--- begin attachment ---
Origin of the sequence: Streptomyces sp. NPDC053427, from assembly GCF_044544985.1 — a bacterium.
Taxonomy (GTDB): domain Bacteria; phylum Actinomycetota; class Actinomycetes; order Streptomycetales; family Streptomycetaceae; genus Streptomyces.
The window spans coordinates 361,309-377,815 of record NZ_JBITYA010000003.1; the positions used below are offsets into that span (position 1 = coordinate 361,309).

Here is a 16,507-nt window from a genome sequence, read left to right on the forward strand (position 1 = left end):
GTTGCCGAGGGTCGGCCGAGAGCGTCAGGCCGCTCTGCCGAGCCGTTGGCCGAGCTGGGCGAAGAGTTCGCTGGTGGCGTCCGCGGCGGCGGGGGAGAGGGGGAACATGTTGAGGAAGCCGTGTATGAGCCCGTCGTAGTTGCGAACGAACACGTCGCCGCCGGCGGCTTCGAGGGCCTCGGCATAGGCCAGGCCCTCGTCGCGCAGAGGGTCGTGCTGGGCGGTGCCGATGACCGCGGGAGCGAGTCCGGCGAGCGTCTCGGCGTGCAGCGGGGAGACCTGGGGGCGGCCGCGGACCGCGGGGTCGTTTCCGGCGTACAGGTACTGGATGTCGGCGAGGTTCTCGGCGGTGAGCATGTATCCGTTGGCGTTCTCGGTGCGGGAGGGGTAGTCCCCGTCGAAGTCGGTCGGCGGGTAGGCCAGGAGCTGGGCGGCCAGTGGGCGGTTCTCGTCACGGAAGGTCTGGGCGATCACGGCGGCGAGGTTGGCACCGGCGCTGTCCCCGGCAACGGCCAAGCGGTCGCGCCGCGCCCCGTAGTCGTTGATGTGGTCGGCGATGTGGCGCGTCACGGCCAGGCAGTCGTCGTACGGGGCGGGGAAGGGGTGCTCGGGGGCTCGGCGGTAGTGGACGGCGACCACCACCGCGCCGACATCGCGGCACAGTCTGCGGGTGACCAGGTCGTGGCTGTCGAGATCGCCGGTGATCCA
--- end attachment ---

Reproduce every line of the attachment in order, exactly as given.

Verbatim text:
Origin of the sequence: Streptomyces sp. NPDC053427, from assembly GCF_044544985.1 — a bacterium.
Taxonomy (GTDB): domain Bacteria; phylum Actinomycetota; class Actinomycetes; order Streptomycetales; family Streptomycetaceae; genus Streptomyces.
The window spans coordinates 361,309-377,815 of record NZ_JBITYA010000003.1; the positions used below are offsets into that span (position 1 = coordinate 361,309).

Here is a 16,507-nt window from a genome sequence, read left to right on the forward strand (position 1 = left end):
GTTGCCGAGGGTCGGCCGAGAGCGTCAGGCCGCTCTGCCGAGCCGTTGGCCGAGCTGGGCGAAGAGTTCGCTGGTGGCGTCCGCGGCGGCGGGGGAGAGGGGGAACATGTTGAGGAAGCCGTGTATGAGCCCGTCGTAGTTGCGAACGAACACGTCGCCGCCGGCGGCTTCGAGGGCCTCGGCATAGGCCAGGCCCTCGTCGCGCAGAGGGTCGTGCTGGGCGGTGCCGATGACCGCGGGAGCGAGTCCGGCGAGCGTCTCGGCGTGCAGCGGGGAGACCTGGGGGCGGCCGCGGACCGCGGGGTCGTTTCCGGCGTACAGGTACTGGATGTCGGCGAGGTTCTCGGCGGTGAGCATGTATCCGTTGGCGTTCTCGGTGCGGGAGGGGTAGTCCCCGTCGAAGTCGGTCGGCGGGTAGGCCAGGAGCTGGGCGGCCAGTGGGCGGTTCTCGTCACGGAAGGTCTGGGCGATCACGGCGGCGAGGTTGGCACCGGCGCTGTCCCCGGCAACGGCCAAGCGGTCGCGCCGCGCCCCGTAGTCGTTGATGTGGTCGGCGATGTGGCGCGTCACGGCCAGGCAGTCGTCGTACGGGGCGGGGAAGGGGTGCTCGGGGGCTCGGCGGTAGTGGACGGCGACCACCACCGCGCCGACATCGCGGCACAGTCTGCGGGTGACCAGGTCGTGGCTGTCGAGATCGCCGGTGATCCA